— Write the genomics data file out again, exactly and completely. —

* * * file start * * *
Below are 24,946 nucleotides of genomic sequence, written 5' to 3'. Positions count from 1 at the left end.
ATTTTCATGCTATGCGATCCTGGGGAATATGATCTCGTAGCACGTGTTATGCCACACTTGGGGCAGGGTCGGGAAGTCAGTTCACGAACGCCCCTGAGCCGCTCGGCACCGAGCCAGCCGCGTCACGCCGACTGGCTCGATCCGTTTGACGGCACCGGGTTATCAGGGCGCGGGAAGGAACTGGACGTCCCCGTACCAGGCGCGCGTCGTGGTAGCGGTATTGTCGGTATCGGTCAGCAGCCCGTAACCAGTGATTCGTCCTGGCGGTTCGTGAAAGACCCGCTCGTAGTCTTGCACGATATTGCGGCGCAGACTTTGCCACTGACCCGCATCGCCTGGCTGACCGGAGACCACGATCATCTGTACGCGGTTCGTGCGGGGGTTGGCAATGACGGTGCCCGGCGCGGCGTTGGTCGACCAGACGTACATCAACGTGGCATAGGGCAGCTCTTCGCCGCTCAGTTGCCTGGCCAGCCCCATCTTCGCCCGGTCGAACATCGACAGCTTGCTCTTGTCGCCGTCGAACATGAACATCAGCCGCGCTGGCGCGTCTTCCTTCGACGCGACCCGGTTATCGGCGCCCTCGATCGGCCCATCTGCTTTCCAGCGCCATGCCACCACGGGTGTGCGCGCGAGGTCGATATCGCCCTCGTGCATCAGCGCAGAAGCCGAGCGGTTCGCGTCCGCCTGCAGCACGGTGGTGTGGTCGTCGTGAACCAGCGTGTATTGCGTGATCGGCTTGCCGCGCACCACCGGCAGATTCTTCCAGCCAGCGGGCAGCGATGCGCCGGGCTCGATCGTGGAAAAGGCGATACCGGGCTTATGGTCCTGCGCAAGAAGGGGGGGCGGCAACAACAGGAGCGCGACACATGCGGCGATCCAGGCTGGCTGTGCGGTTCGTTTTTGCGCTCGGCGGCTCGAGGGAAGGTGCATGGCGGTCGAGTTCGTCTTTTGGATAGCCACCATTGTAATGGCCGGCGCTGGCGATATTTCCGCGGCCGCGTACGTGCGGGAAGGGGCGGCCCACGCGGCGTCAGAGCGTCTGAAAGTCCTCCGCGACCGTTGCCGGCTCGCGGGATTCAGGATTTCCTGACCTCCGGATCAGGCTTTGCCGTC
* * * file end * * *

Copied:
Below are 24,946 nucleotides of genomic sequence, written 5' to 3'. Positions count from 1 at the left end.
ATTTTCATGCTATGCGATCCTGGGGAATATGATCTCGTAGCACGTGTTATGCCACACTTGGGGCAGGGTCGGGAAGTCAGTTCACGAACGCCCCTGAGCCGCTCGGCACCGAGCCAGCCGCGTCACGCCGACTGGCTCGATCCGTTTGACGGCACCGGGTTATCAGGGCGCGGGAAGGAACTGGACGTCCCCGTACCAGGCGCGCGTCGTGGTAGCGGTATTGTCGGTATCGGTCAGCAGCCCGTAACCAGTGATTCGTCCTGGCGGTTCGTGAAAGACCCGCTCGTAGTCTTGCACGATATTGCGGCGCAGACTTTGCCACTGACCCGCATCGCCTGGCTGACCGGAGACCACGATCATCTGTACGCGGTTCGTGCGGGGGTTGGCAATGACGGTGCCCGGCGCGGCGTTGGTCGACCAGACGTACATCAACGTGGCATAGGGCAGCTCTTCGCCGCTCAGTTGCCTGGCCAGCCCCATCTTCGCCCGGTCGAACATCGACAGCTTGCTCTTGTCGCCGTCGAACATGAACATCAGCCGCGCTGGCGCGTCTTCCTTCGACGCGACCCGGTTATCGGCGCCCTCGATCGGCCCATCTGCTTTCCAGCGCCATGCCACCACGGGTGTGCGCGCGAGGTCGATATCGCCCTCGTGCATCAGCGCAGAAGCCGAGCGGTTCGCGTCCGCCTGCAGCACGGTGGTGTGGTCGTCGTGAACCAGCGTGTATTGCGTGATCGGCTTGCCGCGCACCACCGGCAGATTCTTCCAGCCAGCGGGCAGCGATGCGCCGGGCTCGATCGTGGAAAAGGCGATACCGGGCTTATGGTCCTGCGCAAGAAGGGGGGGCGGCAACAACAGGAGCGCGACACATGCGGCGATCCAGGCTGGCTGTGCGGTTCGTTTTTGCGCTCGGCGGCTCGAGGGAAGGTGCATGGCGGTCGAGTTCGTCTTTTGGATAGCCACCATTGTAATGGCCGGCGCTGGCGATATTTCCGCGGCCGCGTACGTGCGGGAAGGGGCGGCCCACGCGGCGTCAGAGCGTCTGAAAGTCCTCCGCGACCGTTGCCGGCTCGCGGGATTCAGGATTTCCTGACCTCCGGATCAGGCTTTGCCGTC